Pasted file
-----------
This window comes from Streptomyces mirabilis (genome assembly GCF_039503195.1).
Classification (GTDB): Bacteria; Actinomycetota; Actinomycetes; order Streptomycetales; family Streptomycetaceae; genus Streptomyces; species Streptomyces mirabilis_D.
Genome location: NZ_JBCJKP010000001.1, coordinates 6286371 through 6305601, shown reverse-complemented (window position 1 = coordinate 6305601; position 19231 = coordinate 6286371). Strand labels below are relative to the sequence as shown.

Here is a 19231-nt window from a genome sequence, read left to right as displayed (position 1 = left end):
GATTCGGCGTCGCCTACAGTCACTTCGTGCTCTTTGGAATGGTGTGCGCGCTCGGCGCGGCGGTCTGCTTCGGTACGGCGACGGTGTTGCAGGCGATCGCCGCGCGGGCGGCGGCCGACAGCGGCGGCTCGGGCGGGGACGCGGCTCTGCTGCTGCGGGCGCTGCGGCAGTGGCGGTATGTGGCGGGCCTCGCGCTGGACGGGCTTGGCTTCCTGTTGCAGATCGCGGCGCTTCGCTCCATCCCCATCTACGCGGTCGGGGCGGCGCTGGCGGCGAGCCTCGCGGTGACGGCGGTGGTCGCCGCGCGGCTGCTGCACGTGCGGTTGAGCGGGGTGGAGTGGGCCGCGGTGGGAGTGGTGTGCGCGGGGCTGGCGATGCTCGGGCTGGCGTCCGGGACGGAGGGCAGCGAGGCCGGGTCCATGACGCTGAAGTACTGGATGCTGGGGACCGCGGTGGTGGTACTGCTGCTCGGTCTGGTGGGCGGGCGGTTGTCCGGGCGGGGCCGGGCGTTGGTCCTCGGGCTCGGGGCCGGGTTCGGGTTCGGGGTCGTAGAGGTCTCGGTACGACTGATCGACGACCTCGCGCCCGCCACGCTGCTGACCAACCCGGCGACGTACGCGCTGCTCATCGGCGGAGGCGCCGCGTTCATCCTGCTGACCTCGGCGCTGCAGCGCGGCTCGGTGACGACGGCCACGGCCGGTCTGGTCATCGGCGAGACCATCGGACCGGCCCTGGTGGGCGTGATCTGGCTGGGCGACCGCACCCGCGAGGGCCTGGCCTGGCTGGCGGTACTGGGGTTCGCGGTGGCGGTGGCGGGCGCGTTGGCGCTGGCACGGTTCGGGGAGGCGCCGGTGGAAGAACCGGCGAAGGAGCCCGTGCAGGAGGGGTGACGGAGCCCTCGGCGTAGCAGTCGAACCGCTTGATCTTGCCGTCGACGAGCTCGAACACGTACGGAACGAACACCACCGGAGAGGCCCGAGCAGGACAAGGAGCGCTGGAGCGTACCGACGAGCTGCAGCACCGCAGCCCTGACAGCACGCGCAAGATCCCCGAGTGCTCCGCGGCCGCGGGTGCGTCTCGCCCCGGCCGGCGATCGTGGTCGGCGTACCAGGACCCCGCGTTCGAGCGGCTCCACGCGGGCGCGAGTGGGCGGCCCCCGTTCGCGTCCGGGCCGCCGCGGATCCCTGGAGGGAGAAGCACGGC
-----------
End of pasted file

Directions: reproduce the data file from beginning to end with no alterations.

This window comes from Streptomyces mirabilis (genome assembly GCF_039503195.1).
Classification (GTDB): Bacteria; Actinomycetota; Actinomycetes; order Streptomycetales; family Streptomycetaceae; genus Streptomyces; species Streptomyces mirabilis_D.
Genome location: NZ_JBCJKP010000001.1, coordinates 6286371 through 6305601, shown reverse-complemented (window position 1 = coordinate 6305601; position 19231 = coordinate 6286371). Strand labels below are relative to the sequence as shown.

Here is a 19231-nt window from a genome sequence, read left to right as displayed (position 1 = left end):
GATTCGGCGTCGCCTACAGTCACTTCGTGCTCTTTGGAATGGTGTGCGCGCTCGGCGCGGCGGTCTGCTTCGGTACGGCGACGGTGTTGCAGGCGATCGCCGCGCGGGCGGCGGCCGACAGCGGCGGCTCGGGCGGGGACGCGGCTCTGCTGCTGCGGGCGCTGCGGCAGTGGCGGTATGTGGCGGGCCTCGCGCTGGACGGGCTTGGCTTCCTGTTGCAGATCGCGGCGCTTCGCTCCATCCCCATCTACGCGGTCGGGGCGGCGCTGGCGGCGAGCCTCGCGGTGACGGCGGTGGTCGCCGCGCGGCTGCTGCACGTGCGGTTGAGCGGGGTGGAGTGGGCCGCGGTGGGAGTGGTGTGCGCGGGGCTGGCGATGCTCGGGCTGGCGTCCGGGACGGAGGGCAGCGAGGCCGGGTCCATGACGCTGAAGTACTGGATGCTGGGGACCGCGGTGGTGGTACTGCTGCTCGGTCTGGTGGGCGGGCGGTTGTCCGGGCGGGGCCGGGCGTTGGTCCTCGGGCTCGGGGCCGGGTTCGGGTTCGGGGTCGTAGAGGTCTCGGTACGACTGATCGACGACCTCGCGCCCGCCACGCTGCTGACCAACCCGGCGACGTACGCGCTGCTCATCGGCGGAGGCGCCGCGTTCATCCTGCTGACCTCGGCGCTGCAGCGCGGCTCGGTGACGACGGCCACGGCCGGTCTGGTCATCGGCGAGACCATCGGACCGGCCCTGGTGGGCGTGATCTGGCTGGGCGACCGCACCCGCGAGGGCCTGGCCTGGCTGGCGGTACTGGGGTTCGCGGTGGCGGTGGCGGGCGCGTTGGCGCTGGCACGGTTCGGGGAGGCGCCGGTGGAAGAACCGGCGAAGGAGCCCGTGCAGGAGGGGTGACGGAGCCCTCGGCGTAGCAGTCGAACCGCTTGATCTTGCCGTCGACGAGCTCGAACACGTACGGAACGAACACCACCGGAGAGGCCCGAGCAGGACAAGGAGCGCTGGAGCGTACCGACGAGCTGCAGCACCGCAGCCCTGACAGCACGCGCAAGATCCCCGAGTGCTCCGCGGCCGCGGGTGCGTCTCGCCCCGGCCGGCGATCGTGGTCGGCGTACCAGGACCCCGCGTTCGAGCGGCTCCACGCGGGCGCGAGTGGGCGGCCCCCGTTCGCGTCCGGGCCGCCGCGGATCCCTGGAGGGAGAAGCACGGC